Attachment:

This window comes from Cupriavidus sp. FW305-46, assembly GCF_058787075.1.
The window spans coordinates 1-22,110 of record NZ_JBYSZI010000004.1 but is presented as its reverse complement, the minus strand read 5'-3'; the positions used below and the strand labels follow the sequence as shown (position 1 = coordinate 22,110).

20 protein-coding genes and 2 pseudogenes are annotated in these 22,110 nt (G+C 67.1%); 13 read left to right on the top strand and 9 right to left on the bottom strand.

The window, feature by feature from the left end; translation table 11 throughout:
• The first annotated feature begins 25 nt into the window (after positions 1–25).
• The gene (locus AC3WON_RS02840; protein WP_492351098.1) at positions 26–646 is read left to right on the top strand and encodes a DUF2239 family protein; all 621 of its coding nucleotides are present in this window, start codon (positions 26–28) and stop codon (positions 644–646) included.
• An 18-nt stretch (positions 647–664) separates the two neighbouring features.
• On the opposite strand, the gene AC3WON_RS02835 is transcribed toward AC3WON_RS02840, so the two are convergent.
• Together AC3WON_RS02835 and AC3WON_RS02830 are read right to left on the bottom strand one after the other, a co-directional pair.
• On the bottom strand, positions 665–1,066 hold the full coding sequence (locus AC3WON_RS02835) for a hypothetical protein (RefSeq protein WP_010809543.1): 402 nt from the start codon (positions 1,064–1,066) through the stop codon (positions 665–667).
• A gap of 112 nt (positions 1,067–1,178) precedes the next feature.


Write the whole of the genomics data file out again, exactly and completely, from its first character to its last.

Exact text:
This window comes from Cupriavidus sp. FW305-46, assembly GCF_058787075.1.
The window spans coordinates 1-22,110 of record NZ_JBYSZI010000004.1 but is presented as its reverse complement, the minus strand read 5'-3'; the positions used below and the strand labels follow the sequence as shown (position 1 = coordinate 22,110).

20 protein-coding genes and 2 pseudogenes are annotated in these 22,110 nt (G+C 67.1%); 13 read left to right on the top strand and 9 right to left on the bottom strand.

The window, feature by feature from the left end; translation table 11 throughout:
• The first annotated feature begins 25 nt into the window (after positions 1–25).
• The gene (locus AC3WON_RS02840; protein WP_492351098.1) at positions 26–646 is read left to right on the top strand and encodes a DUF2239 family protein; all 621 of its coding nucleotides are present in this window, start codon (positions 26–28) and stop codon (positions 644–646) included.
• An 18-nt stretch (positions 647–664) separates the two neighbouring features.
• On the opposite strand, the gene AC3WON_RS02835 is transcribed toward AC3WON_RS02840, so the two are convergent.
• Together AC3WON_RS02835 and AC3WON_RS02830 are read right to left on the bottom strand one after the other, a co-directional pair.
• On the bottom strand, positions 665–1,066 hold the full coding sequence (locus AC3WON_RS02835) for a hypothetical protein (RefSeq protein WP_010809543.1): 402 nt from the start codon (positions 1,064–1,066) through the stop codon (positions 665–667).
• A gap of 112 nt (positions 1,067–1,178) precedes the next feature.